Cochlear implant outcomes in the elderly: a uni- and multivariate analyses of prognostic factors
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To assess preoperative features that could predict the audiological outcome after cochlear implantation in the elderly, in terms of pure tone audiometry, speech audiometry, and speech perception performance.
All available records of patients with cochlear implants aged 65 or more at the time of their implantation at our Institution were reviewed (50 patients, mean age 70.76 ± 4.03 years), recording preoperative clinical features. Pure tone audiometry, speech audiometry, and speech perception performance 1 year after cochlear implant activation and fitting were used as outcome measures.
No statistically significant association emerged between clinical features and pure tone audiometry. On univariate analysis, progressive sensorineural hearing loss of unknown origin was associated with a better outcome in terms of speech audiometry and speech perception performance (p = 0.035 and p = 0.033, respectively). On multivariate analysis, progressive sensorineural hearing loss retained its independent prognostic significance in terms of speech perception performance (p = 0.042). The discriminatory power of a two-variable panel (age and etiology of hearing loss) featured an AUC (ROC) of 0.738 (an acceptable discriminatory power according to the Hosmer–Lemeshow scale).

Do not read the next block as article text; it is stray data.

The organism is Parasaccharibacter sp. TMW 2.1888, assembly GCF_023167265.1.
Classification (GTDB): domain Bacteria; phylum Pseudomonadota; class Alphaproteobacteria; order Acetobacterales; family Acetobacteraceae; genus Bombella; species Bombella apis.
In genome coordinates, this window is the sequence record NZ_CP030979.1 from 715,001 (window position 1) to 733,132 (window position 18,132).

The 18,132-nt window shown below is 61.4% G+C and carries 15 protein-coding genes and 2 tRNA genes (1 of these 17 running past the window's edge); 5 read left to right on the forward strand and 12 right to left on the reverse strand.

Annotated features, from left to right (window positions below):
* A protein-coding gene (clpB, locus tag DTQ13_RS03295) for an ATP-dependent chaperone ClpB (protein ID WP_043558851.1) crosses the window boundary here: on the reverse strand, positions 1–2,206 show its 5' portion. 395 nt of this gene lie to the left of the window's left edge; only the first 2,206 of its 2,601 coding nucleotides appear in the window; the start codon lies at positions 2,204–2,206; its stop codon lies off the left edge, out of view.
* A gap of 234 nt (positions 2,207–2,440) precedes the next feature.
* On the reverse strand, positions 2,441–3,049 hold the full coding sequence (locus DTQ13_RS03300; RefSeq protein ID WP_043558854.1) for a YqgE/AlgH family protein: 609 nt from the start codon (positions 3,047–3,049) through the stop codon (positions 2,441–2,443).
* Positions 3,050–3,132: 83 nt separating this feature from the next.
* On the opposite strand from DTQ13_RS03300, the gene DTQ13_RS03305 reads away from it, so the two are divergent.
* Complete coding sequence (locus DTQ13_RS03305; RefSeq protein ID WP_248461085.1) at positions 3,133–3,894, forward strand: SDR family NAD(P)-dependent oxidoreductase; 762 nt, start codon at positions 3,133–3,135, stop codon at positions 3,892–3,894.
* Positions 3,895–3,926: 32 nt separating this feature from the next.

A progressive sensorineural hearing loss of unknown origin was associated with a better outcome in terms of speech perception in the elderly in our case study. Further features that can predict audiological outcome achievable with cochlear implants in the elderly are desirable to perform adequate counselling and rehabilitation programs.
KeywordsCochlear implants Elderly Outcome Multivariate
None of the authors received grants or funding for this paper.
Compliance with ethical standards
Conflict of interest
The authors declare that they have no conflict of interest.
This retrospective study was conducted in accordance with the principles of the Helsinki Declaration. Data were examined in agreement with the Italian privacy and sensitive data laws, and the internal regulations of Padova University’s Otolaryngology Section.
Informed consent was obtained from all individual participants included in the study.
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